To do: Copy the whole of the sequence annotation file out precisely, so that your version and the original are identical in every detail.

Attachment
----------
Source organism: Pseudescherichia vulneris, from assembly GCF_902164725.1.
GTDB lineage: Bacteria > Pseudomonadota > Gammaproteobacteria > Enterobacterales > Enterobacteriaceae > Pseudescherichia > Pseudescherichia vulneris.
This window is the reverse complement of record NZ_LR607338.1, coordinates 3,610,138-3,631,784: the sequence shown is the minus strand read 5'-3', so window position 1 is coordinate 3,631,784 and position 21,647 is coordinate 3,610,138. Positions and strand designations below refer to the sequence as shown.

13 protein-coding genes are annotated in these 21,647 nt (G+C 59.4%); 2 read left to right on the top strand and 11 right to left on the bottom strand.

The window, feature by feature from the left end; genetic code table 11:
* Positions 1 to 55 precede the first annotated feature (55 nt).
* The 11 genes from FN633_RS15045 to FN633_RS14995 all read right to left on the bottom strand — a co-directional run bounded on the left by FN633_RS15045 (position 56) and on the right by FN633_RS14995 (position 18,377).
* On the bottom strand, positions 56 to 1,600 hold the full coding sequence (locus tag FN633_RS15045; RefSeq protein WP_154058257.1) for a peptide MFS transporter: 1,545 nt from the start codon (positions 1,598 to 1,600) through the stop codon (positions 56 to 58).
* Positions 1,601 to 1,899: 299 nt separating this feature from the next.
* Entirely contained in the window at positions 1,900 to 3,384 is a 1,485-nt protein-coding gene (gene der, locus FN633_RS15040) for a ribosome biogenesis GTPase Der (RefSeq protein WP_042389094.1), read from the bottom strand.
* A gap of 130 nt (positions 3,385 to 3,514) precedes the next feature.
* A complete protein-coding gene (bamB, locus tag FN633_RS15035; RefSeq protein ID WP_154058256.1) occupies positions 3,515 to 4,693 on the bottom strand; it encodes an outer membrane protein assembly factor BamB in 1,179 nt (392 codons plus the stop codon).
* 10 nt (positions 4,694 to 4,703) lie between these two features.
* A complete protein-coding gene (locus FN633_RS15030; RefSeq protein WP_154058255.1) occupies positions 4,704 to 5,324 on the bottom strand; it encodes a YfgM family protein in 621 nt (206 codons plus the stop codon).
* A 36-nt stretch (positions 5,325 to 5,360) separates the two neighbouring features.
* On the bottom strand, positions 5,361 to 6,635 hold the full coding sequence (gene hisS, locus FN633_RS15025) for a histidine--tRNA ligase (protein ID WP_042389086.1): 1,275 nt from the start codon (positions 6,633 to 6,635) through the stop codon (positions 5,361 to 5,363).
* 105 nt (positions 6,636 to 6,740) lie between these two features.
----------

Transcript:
Source organism: Pseudescherichia vulneris, from assembly GCF_902164725.1.
GTDB lineage: Bacteria > Pseudomonadota > Gammaproteobacteria > Enterobacterales > Enterobacteriaceae > Pseudescherichia > Pseudescherichia vulneris.
This window is the reverse complement of record NZ_LR607338.1, coordinates 3,610,138-3,631,784: the sequence shown is the minus strand read 5'-3', so window position 1 is coordinate 3,631,784 and position 21,647 is coordinate 3,610,138. Positions and strand designations below refer to the sequence as shown.

13 protein-coding genes are annotated in these 21,647 nt (G+C 59.4%); 2 read left to right on the top strand and 11 right to left on the bottom strand.

The window, feature by feature from the left end; genetic code table 11:
* Positions 1 to 55 precede the first annotated feature (55 nt).
* The 11 genes from FN633_RS15045 to FN633_RS14995 all read right to left on the bottom strand — a co-directional run bounded on the left by FN633_RS15045 (position 56) and on the right by FN633_RS14995 (position 18,377).
* On the bottom strand, positions 56 to 1,600 hold the full coding sequence (locus tag FN633_RS15045; RefSeq protein WP_154058257.1) for a peptide MFS transporter: 1,545 nt from the start codon (positions 1,598 to 1,600) through the stop codon (positions 56 to 58).
* Positions 1,601 to 1,899: 299 nt separating this feature from the next.
* Entirely contained in the window at positions 1,900 to 3,384 is a 1,485-nt protein-coding gene (gene der, locus FN633_RS15040) for a ribosome biogenesis GTPase Der (RefSeq protein WP_042389094.1), read from the bottom strand.
* A gap of 130 nt (positions 3,385 to 3,514) precedes the next feature.
* A complete protein-coding gene (bamB, locus tag FN633_RS15035; RefSeq protein ID WP_154058256.1) occupies positions 3,515 to 4,693 on the bottom strand; it encodes an outer membrane protein assembly factor BamB in 1,179 nt (392 codons plus the stop codon).
* 10 nt (positions 4,694 to 4,703) lie between these two features.
* A complete protein-coding gene (locus FN633_RS15030; RefSeq protein WP_154058255.1) occupies positions 4,704 to 5,324 on the bottom strand; it encodes a YfgM family protein in 621 nt (206 codons plus the stop codon).
* A 36-nt stretch (positions 5,325 to 5,360) separates the two neighbouring features.
* On the bottom strand, positions 5,361 to 6,635 hold the full coding sequence (gene hisS, locus FN633_RS15025) for a histidine--tRNA ligase (protein ID WP_042389086.1): 1,275 nt from the start codon (positions 6,633 to 6,635) through the stop codon (positions 5,361 to 5,363).
* 105 nt (positions 6,636 to 6,740) lie between these two features.